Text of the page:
The Chinese government has censored the English letter N from the Chinese internet for a day. The ban was implied when the people started criticizing the leader Xi Jinping for ruling differently and used the letter N for doing so. The Chinese Communist Party proposed that the current President Xi Jinping should remain a leader and abolished the two-term limit for presidents and vice presidents. The public did not take the proposal well even those who supported the president also didn’t stand by this.
It is unclear why only a single letter was banned from the internet. The Chinese Government has also not confirmed or denied doing the action of banning the letter N. But the screenshots from Weibo and WeChat users have appeared on Twitter which clearly shows the censorship applied by the Government. Many theories are floating on why the letter N became censored for a day. Chinese letters represent numerical values as well as phonetic sounds associated with the alphabets, just like other languages.
— Sandra F Severdia (@underbreath) February 25, 2018
Victor Mair, professor in the University of Pennsylvania and an expert on Chinese culture and linguistics, presented his theory on the ban saying that N often represents “n terms of office” where the value of n here is greater than 2. That is, “n>2”. Mair wrote in a blog post saying, “Naturally, many people are deeply dismayed by this unwelcome turn of events. Indeed, for as long as I’ve been studying China and observing Chinese affairs, I’ve never witnessed so much opposition to the CCP as what I’ve been seeing and hearing during the last couple of days — except for the months leading up to the Tiananmen Massacre of June 4, 1989.”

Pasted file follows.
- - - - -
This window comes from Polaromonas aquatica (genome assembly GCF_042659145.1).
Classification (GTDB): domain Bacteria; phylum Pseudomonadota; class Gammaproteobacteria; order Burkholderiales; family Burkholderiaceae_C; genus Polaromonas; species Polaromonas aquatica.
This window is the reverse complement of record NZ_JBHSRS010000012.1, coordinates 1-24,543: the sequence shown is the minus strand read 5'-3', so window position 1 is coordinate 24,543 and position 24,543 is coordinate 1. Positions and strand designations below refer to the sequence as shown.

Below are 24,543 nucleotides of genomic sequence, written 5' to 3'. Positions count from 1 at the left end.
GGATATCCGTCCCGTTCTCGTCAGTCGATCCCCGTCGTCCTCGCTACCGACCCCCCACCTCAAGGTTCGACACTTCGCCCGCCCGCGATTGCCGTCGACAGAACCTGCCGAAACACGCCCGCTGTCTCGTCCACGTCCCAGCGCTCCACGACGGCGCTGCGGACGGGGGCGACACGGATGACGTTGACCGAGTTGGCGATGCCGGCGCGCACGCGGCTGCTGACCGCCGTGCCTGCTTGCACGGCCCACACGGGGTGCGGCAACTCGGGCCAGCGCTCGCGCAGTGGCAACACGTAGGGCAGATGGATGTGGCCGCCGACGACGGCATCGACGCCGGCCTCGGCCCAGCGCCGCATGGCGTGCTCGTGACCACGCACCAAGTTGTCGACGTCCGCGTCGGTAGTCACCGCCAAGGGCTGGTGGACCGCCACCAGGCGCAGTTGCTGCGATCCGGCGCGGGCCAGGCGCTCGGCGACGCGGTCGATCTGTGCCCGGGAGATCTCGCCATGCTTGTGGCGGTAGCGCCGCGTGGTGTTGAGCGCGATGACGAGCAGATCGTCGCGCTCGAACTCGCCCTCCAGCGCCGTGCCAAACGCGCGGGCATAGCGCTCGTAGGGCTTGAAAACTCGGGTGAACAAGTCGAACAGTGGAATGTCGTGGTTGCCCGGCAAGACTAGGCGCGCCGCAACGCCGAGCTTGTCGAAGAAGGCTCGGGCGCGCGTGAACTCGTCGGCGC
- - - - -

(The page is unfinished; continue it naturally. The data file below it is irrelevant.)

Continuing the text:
Apart from the letter N, Chinese characters which mean “emigrate” or “disgrace” were also banned from the internet. Mair also said that “board a plane” was blocked because this phrase sounds which translates into Chinese as “ascend the throne.” The censorship went way too far that even the popular Winnie the Pooh memes were also banned which were often used to compare Xi Jinping to the affable A.A. Milne character. The Chinese meme creators used the teddy bear to make a note regarding the Xi Jinping’s appearance instead of using the comparison as something positive.
Could've expected this, but still pretty creative. First images of "king Winnie" surfacing on Weibo in response to Xi's potential indefinite rule: https://t.co/u9kL5OYGwq #XiJinping #kingwinnie pic.twitter.com/Bb6Dmy46xH
— Manya Koetse (@manyapan) February 25, 2018
Global Times, the state-run newspaper, lashed out quickly to those who noticed the ban. The newspaper stated, “The biggest reason for all this is that the rise of China has reached a critical point where some Westerners cannot psychologically bear it any longer. They wish to see misfortune befall the country.” They continued stating that the “Sino-US” relationships and the relationships with other Western countries will remain unchanged. It also mentioned the need for solidarity on all fronts if China needs to succeed. The paper stated, “The solidarity of Chinese society will face tests. Pressure from the outside world may activate negative factors at home, which in turn, increase the costs of China maintaining stability.”